Thamesmead Tor ride, Sunday 19 October 2014
A solid nine at Cutty Sark Gardens with five I’ve never met before but that probably has more to do with me not having been any rides lately than them being new riders. We set off eastwards but unfortunately lost two of our number quite early on due to a puncture but no puncture repair kit. Another puncture just past the Woolwich Ferry was repaired by committee and we continued on our way. We reached the Tor and enjoyed the clear view on a late October day. At about 12.00 we reached the Cornerstone Café in Woolwich Arsenal where barriers have been erected outside so there’s now somewhere to lock bikes but I’m not sure that’s their original purpose. We continued back westwards to Cutty Sark Gardens losing one at the Barrier who wanted to get home to watch the football.
So six got back to base by about 1.45. Thank you all for coming and bringing the good weather with you and to John who had the honour and privilege of back marking.
In search of the Woolwich Tumps
Date: Mon 25 August 2014
Just two of the more mature members of Greenwich Cyclists braved the weather forecasts and set off on a damp Bank Holiday morning to locate these ‘tumps’ in Woolwich. Like a well-trained pair of special forces soldiers they adjusted their battle plan at the Arsenal, struck out first for the High Tor of Thamesmead (which is now devilishly disguised as Gallions Hill) so as to conduct an aerial survey of tumpland. Both our boys were met at the summit by a local group practising a religious ceremony. The locals were very friendly even in the growing rain and did not detect our undercover purpose. The duo spotted the “Twin Tumps” near to the end of the Harrow Canal by Morrisons. The more camouflaged Tump 53 however avoided our eagle-eyed survey.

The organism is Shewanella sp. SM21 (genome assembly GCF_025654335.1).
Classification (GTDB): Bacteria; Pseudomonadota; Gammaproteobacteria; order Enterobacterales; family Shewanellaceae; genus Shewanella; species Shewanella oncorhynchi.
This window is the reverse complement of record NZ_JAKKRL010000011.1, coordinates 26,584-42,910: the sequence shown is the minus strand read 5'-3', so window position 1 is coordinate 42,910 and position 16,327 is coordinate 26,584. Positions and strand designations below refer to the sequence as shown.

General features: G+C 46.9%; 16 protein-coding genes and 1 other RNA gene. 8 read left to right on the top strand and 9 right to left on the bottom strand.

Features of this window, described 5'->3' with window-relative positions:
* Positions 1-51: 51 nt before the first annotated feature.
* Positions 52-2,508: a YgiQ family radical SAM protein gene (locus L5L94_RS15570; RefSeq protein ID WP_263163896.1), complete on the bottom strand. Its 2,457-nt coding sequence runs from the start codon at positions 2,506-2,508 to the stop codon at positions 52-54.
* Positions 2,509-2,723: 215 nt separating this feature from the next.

The rain becoming ever more tropical, it was decided to infiltrate a local eatery, Cornerstone Café, in an attempt to gather more intelligence from the locals there. This wholly failed. Not even an ex-local elder had heard of these borderland WMD facilities, the Woolwich Tumps. The intrepid lads dried off during the monsoonal part of the morning’s rain and decided to return to base to report on their (limited) findings. The ride leader was brilliantly backmarked on the whole expedition by an expert undercover agent, Dr Senior.
I promise another search for the Tumps, hopefully when the weather is more clement, especially Tump 53 which has been remodelled into a nature reserve. I’d also like any information about their recent history, especially that of the Twin Tumps.
The reconnaissance appeared to show that the Twin Tumps had once had an entrance off Waterside Close. If so, why has the whole area now been fenced off? Is it because of the proposed (and hopefully never-to-be-built) Gallions Reach bridge? Is it perhaps to deter defensive occupation of this reserved space by the public to prevent its desecration? There are so many spaces within the Borough that truly belong to the public but are threatened; it’s surprising that direct action by occupation has not yet been used in their defence.
Report by: Ian Blore